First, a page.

Republicans, with the Ryan plan and any of the candidates‘ economic plans, are right where they’ve been for the past 30 years: tax cuts for the wealthy and less spending on programs for people who need it.

Mitch Daniels, in his response, makes no mention of the Bush tax cuts, passed in ’01 and ’03, that have done so much to create the debt which Daniels criticizes. Those tax cuts will do ever more to ensure such debt if the tax cuts are extended, as Republicans want.

Daniels was GWB’s OMB director, by the way. The Indiana governor, did to his credit, get right the fact that the Super Bowl is in Indy this year (go Pats!).

At day’s end, it really is like Atrios said, in a post titled “It’s Just Tone:”

For Villagers, Republicans are “moderates” if they’re reasonable dinner party guests.

Much as Andrew Sullivan might like to detach Republicans on whom he casts his hopes and dreams from their party and its orthodoxy, he can’t. That he continues to ignore this fact, as in the case of Paul Ryan and Mitch Daniels, is about as good evidence that you can ask for to indicate that Sullivan is not an honest arbiter.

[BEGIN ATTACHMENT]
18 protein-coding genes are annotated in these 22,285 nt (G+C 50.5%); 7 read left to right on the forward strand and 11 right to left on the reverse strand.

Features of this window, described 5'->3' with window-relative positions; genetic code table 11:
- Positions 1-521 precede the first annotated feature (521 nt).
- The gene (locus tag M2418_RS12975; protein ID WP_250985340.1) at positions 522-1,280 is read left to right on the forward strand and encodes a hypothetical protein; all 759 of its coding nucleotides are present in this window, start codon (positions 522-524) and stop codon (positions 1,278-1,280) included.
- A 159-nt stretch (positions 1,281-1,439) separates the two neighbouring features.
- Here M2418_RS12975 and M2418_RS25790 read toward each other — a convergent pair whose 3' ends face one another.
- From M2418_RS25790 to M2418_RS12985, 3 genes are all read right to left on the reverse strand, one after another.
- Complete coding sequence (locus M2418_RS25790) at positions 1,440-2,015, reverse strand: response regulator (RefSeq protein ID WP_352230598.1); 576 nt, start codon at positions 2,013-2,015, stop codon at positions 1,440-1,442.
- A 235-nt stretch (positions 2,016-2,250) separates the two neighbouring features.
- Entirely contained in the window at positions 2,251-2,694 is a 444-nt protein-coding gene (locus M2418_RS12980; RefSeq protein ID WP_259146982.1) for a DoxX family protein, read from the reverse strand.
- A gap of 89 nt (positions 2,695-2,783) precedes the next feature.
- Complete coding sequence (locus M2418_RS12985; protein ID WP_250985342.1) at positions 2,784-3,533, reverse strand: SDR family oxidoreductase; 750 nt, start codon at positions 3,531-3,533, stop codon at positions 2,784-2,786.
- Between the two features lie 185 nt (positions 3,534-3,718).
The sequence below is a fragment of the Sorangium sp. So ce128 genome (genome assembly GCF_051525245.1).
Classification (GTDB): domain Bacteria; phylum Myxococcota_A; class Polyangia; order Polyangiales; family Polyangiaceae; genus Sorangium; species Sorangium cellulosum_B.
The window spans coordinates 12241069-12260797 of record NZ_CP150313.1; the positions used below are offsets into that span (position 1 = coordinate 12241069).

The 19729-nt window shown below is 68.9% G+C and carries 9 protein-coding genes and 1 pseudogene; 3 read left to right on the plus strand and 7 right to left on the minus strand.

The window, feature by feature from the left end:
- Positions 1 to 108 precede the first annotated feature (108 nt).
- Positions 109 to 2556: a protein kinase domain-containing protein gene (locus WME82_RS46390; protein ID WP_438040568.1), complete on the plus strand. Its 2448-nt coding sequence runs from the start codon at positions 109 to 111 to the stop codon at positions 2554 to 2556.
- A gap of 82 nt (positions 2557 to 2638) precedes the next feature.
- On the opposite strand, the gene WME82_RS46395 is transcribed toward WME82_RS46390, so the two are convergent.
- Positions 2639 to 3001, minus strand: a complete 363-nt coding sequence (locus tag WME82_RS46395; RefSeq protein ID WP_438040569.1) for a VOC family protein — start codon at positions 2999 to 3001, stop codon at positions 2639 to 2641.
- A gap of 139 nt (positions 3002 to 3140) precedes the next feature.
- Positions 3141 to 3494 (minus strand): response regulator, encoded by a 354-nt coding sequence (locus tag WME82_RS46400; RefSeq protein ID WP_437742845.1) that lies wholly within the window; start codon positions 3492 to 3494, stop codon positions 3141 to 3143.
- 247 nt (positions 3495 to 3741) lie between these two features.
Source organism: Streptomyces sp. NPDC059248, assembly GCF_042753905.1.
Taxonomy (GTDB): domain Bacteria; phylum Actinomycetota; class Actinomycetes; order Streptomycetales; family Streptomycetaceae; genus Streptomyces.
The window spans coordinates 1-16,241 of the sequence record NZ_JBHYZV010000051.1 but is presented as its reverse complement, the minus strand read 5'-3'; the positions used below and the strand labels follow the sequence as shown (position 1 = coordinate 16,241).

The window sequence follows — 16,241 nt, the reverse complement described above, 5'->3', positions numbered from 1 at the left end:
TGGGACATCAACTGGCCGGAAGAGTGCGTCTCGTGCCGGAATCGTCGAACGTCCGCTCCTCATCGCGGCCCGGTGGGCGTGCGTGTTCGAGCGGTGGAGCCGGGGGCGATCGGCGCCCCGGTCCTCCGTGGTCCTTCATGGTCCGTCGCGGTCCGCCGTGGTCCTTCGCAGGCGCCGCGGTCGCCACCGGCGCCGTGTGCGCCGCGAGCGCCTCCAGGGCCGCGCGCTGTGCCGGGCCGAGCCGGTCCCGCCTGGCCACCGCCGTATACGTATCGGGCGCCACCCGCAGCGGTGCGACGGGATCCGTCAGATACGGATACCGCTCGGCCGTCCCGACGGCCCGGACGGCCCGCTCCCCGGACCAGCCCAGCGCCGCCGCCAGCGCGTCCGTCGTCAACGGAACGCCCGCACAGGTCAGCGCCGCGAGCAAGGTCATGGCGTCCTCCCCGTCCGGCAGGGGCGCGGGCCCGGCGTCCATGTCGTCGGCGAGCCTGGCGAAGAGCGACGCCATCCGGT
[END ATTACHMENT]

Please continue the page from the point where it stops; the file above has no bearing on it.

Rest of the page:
Sullivan on Colbert

Andrew Sullivan was on Colbert last night, discussing his much-ballyhooed cover story in Newsweek. For much of the interview, Sullivan criticized the lunacy of movement conservatism in this country, which I thought was pretty much on target. I also didn’t know he’d been on Colbert eight times (huge amount for someone who’s been blacklisted, eh?) but there was an exchange at the end that perfectly sums up what I was bitching about the other day.

I can’t figure out how to embed Comedy Central’s videos right now and I’m a bit squeezed for time, so the clip is here.

Our fun begins at the 4:30 mark. When Colbert prompts him about the criticism raised against Obama from the left, Sullivan exclaims “They’re as deluded as the right…. He’s also passed universal health care.”

At the 5:15 mark, Sullivan references the National Health Service, the UK’s fee-for-service (or single-payer) health care system as a model for Obama’s reforms. From the video, I can’t see how anyone can argue that Sullivan references the NHS in a less-than-admiring fashion.